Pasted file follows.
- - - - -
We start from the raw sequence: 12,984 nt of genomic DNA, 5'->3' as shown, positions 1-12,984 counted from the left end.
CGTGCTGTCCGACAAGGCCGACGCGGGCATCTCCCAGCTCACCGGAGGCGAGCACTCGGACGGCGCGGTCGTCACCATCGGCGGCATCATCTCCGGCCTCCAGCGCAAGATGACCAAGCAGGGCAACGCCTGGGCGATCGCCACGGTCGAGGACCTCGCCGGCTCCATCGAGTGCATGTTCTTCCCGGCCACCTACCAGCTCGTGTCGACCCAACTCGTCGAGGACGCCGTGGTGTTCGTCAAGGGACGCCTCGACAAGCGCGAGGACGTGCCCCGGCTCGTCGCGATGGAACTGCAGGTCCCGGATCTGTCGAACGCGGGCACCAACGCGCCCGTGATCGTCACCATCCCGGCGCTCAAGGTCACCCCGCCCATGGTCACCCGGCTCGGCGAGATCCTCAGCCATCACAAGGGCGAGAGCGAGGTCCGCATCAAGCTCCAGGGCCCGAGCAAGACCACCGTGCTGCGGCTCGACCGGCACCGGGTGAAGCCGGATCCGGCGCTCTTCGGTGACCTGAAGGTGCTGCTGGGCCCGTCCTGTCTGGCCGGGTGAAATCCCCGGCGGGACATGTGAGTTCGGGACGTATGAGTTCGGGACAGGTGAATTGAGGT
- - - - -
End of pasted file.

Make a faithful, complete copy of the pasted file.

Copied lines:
We start from the raw sequence: 12,984 nt of genomic DNA, 5'->3' as shown, positions 1-12,984 counted from the left end.
CGTGCTGTCCGACAAGGCCGACGCGGGCATCTCCCAGCTCACCGGAGGCGAGCACTCGGACGGCGCGGTCGTCACCATCGGCGGCATCATCTCCGGCCTCCAGCGCAAGATGACCAAGCAGGGCAACGCCTGGGCGATCGCCACGGTCGAGGACCTCGCCGGCTCCATCGAGTGCATGTTCTTCCCGGCCACCTACCAGCTCGTGTCGACCCAACTCGTCGAGGACGCCGTGGTGTTCGTCAAGGGACGCCTCGACAAGCGCGAGGACGTGCCCCGGCTCGTCGCGATGGAACTGCAGGTCCCGGATCTGTCGAACGCGGGCACCAACGCGCCCGTGATCGTCACCATCCCGGCGCTCAAGGTCACCCCGCCCATGGTCACCCGGCTCGGCGAGATCCTCAGCCATCACAAGGGCGAGAGCGAGGTCCGCATCAAGCTCCAGGGCCCGAGCAAGACCACCGTGCTGCGGCTCGACCGGCACCGGGTGAAGCCGGATCCGGCGCTCTTCGGTGACCTGAAGGTGCTGCTGGGCCCGTCCTGTCTGGCCGGGTGAAATCCCCGGCGGGACATGTGAGTTCGGGACGTATGAGTTCGGGACAGGTGAATTGAGGT